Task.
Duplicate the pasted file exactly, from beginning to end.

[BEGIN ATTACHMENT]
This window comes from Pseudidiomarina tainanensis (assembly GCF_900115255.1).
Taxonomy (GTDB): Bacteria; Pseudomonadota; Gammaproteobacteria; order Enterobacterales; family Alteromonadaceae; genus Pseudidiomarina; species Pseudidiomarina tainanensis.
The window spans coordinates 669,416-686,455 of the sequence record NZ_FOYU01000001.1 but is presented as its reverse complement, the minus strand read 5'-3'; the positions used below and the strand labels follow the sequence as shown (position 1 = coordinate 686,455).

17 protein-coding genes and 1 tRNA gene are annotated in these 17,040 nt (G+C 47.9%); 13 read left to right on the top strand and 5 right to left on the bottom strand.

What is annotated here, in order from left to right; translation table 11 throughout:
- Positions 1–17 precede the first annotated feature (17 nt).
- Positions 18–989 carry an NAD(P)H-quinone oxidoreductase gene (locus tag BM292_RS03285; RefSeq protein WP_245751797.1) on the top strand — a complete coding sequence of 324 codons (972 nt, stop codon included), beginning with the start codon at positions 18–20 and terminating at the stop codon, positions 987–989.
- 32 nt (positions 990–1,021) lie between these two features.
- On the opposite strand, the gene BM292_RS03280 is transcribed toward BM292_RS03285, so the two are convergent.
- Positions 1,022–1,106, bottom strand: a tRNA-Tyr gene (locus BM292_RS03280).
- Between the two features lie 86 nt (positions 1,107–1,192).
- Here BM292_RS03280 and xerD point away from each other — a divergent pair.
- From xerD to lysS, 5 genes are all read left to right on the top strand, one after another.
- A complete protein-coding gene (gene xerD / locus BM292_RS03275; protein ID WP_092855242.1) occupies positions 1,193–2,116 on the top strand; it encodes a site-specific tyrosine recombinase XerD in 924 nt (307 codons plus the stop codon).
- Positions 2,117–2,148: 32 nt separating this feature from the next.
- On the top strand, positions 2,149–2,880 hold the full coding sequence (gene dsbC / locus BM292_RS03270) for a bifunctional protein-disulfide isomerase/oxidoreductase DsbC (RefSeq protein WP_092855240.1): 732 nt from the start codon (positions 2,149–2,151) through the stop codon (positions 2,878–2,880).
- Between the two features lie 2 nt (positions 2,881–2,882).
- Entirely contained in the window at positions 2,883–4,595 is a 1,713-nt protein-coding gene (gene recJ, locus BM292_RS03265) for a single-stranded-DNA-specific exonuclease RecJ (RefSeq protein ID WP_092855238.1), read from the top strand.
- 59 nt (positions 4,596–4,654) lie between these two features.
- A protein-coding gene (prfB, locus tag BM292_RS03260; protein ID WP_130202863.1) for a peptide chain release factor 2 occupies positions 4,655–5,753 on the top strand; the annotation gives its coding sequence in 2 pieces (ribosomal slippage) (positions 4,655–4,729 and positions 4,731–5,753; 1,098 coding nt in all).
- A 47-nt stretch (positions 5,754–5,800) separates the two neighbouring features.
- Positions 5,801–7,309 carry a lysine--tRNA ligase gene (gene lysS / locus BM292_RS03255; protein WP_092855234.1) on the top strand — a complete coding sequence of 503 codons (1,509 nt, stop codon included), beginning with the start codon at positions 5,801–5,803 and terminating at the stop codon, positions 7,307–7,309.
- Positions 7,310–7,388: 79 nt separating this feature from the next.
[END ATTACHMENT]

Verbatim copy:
This window comes from Pseudidiomarina tainanensis (assembly GCF_900115255.1).
Taxonomy (GTDB): Bacteria; Pseudomonadota; Gammaproteobacteria; order Enterobacterales; family Alteromonadaceae; genus Pseudidiomarina; species Pseudidiomarina tainanensis.
The window spans coordinates 669,416-686,455 of the sequence record NZ_FOYU01000001.1 but is presented as its reverse complement, the minus strand read 5'-3'; the positions used below and the strand labels follow the sequence as shown (position 1 = coordinate 686,455).

17 protein-coding genes and 1 tRNA gene are annotated in these 17,040 nt (G+C 47.9%); 13 read left to right on the top strand and 5 right to left on the bottom strand.

What is annotated here, in order from left to right; translation table 11 throughout:
- Positions 1–17 precede the first annotated feature (17 nt).
- Positions 18–989 carry an NAD(P)H-quinone oxidoreductase gene (locus tag BM292_RS03285; RefSeq protein WP_245751797.1) on the top strand — a complete coding sequence of 324 codons (972 nt, stop codon included), beginning with the start codon at positions 18–20 and terminating at the stop codon, positions 987–989.
- 32 nt (positions 990–1,021) lie between these two features.
- On the opposite strand, the gene BM292_RS03280 is transcribed toward BM292_RS03285, so the two are convergent.
- Positions 1,022–1,106, bottom strand: a tRNA-Tyr gene (locus BM292_RS03280).
- Between the two features lie 86 nt (positions 1,107–1,192).
- Here BM292_RS03280 and xerD point away from each other — a divergent pair.
- From xerD to lysS, 5 genes are all read left to right on the top strand, one after another.
- A complete protein-coding gene (gene xerD / locus BM292_RS03275; protein ID WP_092855242.1) occupies positions 1,193–2,116 on the top strand; it encodes a site-specific tyrosine recombinase XerD in 924 nt (307 codons plus the stop codon).
- Positions 2,117–2,148: 32 nt separating this feature from the next.
- On the top strand, positions 2,149–2,880 hold the full coding sequence (gene dsbC / locus BM292_RS03270) for a bifunctional protein-disulfide isomerase/oxidoreductase DsbC (RefSeq protein WP_092855240.1): 732 nt from the start codon (positions 2,149–2,151) through the stop codon (positions 2,878–2,880).
- Between the two features lie 2 nt (positions 2,881–2,882).
- Entirely contained in the window at positions 2,883–4,595 is a 1,713-nt protein-coding gene (gene recJ, locus BM292_RS03265) for a single-stranded-DNA-specific exonuclease RecJ (RefSeq protein ID WP_092855238.1), read from the top strand.
- 59 nt (positions 4,596–4,654) lie between these two features.
- A protein-coding gene (prfB, locus tag BM292_RS03260; protein ID WP_130202863.1) for a peptide chain release factor 2 occupies positions 4,655–5,753 on the top strand; the annotation gives its coding sequence in 2 pieces (ribosomal slippage) (positions 4,655–4,729 and positions 4,731–5,753; 1,098 coding nt in all).
- A 47-nt stretch (positions 5,754–5,800) separates the two neighbouring features.
- Positions 5,801–7,309 carry a lysine--tRNA ligase gene (gene lysS / locus BM292_RS03255; protein WP_092855234.1) on the top strand — a complete coding sequence of 503 codons (1,509 nt, stop codon included), beginning with the start codon at positions 5,801–5,803 and terminating at the stop codon, positions 7,307–7,309.
- Positions 7,310–7,388: 79 nt separating this feature from the next.